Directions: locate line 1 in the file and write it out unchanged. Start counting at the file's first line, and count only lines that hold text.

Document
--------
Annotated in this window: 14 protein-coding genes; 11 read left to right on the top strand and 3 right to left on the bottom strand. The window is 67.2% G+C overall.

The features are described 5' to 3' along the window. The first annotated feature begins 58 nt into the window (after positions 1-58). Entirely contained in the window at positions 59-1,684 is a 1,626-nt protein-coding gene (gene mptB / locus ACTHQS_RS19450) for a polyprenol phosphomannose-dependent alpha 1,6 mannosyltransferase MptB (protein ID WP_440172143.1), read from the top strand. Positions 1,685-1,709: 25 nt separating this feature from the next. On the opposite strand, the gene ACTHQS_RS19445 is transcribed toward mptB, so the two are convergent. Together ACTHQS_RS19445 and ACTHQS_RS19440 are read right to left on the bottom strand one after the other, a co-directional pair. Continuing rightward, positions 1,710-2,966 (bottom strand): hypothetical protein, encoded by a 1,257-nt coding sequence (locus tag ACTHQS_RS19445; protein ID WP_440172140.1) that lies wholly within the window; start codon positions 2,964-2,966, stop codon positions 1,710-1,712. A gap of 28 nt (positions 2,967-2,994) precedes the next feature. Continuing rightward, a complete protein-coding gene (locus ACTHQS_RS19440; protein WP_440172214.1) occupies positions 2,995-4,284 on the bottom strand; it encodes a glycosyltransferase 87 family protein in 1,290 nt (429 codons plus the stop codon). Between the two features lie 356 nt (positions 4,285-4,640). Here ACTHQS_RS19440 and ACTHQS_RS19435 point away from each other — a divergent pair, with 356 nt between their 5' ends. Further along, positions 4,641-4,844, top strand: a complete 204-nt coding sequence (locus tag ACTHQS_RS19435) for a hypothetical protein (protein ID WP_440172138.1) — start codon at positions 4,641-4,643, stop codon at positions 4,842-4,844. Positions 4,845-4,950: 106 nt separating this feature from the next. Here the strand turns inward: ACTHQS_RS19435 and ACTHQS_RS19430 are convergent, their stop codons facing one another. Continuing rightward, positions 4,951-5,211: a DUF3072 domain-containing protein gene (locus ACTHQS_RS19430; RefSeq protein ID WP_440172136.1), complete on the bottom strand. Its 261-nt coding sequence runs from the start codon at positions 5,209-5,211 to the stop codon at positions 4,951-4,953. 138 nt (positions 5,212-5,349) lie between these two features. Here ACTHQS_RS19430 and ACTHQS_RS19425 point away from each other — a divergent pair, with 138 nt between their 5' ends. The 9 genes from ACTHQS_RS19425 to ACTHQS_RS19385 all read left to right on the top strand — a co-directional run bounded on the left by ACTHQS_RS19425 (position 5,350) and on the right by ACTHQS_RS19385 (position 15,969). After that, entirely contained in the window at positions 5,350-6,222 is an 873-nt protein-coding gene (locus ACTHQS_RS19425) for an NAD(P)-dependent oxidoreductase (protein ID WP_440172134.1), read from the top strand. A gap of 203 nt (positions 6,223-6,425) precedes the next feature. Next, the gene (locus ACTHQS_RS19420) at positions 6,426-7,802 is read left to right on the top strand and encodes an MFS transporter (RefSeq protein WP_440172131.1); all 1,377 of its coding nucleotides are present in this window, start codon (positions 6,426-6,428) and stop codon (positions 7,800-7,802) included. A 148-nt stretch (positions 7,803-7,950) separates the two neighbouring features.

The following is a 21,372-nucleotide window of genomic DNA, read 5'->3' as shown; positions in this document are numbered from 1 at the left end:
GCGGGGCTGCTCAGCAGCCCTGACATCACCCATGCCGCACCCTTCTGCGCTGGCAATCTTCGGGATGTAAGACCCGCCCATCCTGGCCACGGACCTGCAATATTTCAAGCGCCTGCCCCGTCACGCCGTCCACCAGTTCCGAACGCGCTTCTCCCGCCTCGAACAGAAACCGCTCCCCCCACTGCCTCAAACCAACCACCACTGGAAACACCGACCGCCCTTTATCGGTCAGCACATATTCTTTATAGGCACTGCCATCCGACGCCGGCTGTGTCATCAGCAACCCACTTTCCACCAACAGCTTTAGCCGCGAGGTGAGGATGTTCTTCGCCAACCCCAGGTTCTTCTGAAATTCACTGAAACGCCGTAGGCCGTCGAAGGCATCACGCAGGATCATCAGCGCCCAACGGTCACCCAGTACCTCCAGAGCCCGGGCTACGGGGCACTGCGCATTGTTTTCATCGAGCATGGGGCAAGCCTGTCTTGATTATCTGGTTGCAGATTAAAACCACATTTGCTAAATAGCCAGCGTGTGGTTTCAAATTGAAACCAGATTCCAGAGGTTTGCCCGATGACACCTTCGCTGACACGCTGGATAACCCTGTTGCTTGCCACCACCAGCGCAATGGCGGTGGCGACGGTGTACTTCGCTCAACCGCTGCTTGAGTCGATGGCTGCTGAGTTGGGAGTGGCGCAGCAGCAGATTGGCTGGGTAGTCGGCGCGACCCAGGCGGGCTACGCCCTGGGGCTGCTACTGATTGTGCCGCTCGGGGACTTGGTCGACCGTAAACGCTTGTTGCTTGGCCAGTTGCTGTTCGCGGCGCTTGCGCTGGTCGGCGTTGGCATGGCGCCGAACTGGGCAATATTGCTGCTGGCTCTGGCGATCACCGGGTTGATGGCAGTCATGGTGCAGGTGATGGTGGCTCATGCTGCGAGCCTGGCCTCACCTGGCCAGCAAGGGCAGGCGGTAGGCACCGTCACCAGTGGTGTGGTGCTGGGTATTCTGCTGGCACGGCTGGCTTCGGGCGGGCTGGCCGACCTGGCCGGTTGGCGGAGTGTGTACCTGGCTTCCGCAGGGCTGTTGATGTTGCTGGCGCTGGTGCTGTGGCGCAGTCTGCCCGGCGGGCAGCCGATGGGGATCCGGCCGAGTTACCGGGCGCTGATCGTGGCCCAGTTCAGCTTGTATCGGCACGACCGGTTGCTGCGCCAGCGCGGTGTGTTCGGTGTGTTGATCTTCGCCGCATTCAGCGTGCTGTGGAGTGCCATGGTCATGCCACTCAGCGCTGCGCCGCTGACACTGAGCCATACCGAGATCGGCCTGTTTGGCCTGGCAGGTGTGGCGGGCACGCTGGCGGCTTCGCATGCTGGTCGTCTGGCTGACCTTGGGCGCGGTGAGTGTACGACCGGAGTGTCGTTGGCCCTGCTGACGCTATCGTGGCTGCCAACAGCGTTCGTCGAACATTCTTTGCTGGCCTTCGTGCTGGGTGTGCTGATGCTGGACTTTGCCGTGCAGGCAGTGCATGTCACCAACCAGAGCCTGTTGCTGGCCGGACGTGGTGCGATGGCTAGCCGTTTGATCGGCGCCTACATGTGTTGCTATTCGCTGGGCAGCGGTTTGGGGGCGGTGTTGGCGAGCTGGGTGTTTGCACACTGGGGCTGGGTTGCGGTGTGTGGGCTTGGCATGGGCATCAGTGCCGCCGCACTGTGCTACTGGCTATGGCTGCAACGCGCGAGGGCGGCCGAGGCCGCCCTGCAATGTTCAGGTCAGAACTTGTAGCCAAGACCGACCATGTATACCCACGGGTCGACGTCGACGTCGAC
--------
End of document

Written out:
Annotated in this window: 14 protein-coding genes; 11 read left to right on the top strand and 3 right to left on the bottom strand. The window is 67.2% G+C overall.